Fall allergies: 21 tips for parents


  • Dust (contains dust mites and finely ground particles from other allergens such as pollen, mold and animal dander) and pollen (trees, grasses, weeds)
  • Fungi (including molds too small to be seen with the naked eye)
  • Furry animals (cats, dogs, guinea pigs, gerbils, rabbits, and other pets)
  • Clothing and toys made, trimmed, or stuffed with animal hair or latex (household articles such as rubber gloves, toys, balloons, elastic in socks, underwear, and other clothing, airborne particles)
  • Seed dusts (beanbag toys and cushions) and bacterial enzymes (used to manufacture enzyme bleaches and cleaning products)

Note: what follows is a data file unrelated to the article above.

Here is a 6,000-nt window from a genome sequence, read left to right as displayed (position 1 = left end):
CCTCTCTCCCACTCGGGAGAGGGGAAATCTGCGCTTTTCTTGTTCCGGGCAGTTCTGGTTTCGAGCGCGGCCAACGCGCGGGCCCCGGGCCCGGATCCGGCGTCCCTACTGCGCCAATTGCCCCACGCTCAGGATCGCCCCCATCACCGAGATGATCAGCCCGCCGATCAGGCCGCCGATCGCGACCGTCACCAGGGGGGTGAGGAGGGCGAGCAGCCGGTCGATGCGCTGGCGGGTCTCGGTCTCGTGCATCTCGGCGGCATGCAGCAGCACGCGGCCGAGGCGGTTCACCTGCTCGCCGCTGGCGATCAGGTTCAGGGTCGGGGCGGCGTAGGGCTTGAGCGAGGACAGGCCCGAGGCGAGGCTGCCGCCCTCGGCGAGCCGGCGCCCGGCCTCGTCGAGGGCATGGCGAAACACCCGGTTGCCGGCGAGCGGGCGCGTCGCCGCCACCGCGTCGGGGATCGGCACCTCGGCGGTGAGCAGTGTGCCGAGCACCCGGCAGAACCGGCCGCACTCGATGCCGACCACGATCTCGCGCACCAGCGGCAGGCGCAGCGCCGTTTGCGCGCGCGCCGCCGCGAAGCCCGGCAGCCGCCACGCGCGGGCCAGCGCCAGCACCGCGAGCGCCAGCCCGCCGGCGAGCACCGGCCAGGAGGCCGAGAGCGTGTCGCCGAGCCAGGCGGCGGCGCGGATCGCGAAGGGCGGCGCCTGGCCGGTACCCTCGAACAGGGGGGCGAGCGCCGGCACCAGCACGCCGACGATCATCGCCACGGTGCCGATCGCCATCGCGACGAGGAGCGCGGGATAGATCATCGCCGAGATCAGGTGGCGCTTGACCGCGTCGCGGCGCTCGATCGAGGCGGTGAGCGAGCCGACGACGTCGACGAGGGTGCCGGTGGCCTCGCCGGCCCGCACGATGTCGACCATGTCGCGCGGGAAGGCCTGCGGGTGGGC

• Foods such as cow's milk, eggs, peanuts, tree nuts, soy, wheat and gluten, and corn
  • Airborne dust from grain elevators, barns and haylofts (in rural areas)


Your child's allergy treatment should start with your pediatrician, who may refer you to a pediatric allergy specialist for additional evaluations and treatments.

  • Antihistamines -- Dampen the allergic reaction.
  • Decongestants -- Cover the range of symptoms.
  • Corticosteroids -- Highly effective for allergy treatment and are widely used to stop symptoms.
  • Allergy Immunotherapy -- Immunotherapy, or allergy shots, may be recommended to reduce your child's sensitivity to airborne allergens. Not every allergy problem can or needs to be treated with allergy shots, but treatment of respiratory allergies to pollen, dust mites, and outdoor molds is often successful.

American Academy of Pediatrics, The AAP Guide to Your Child's Allergies and Asthma, 2001

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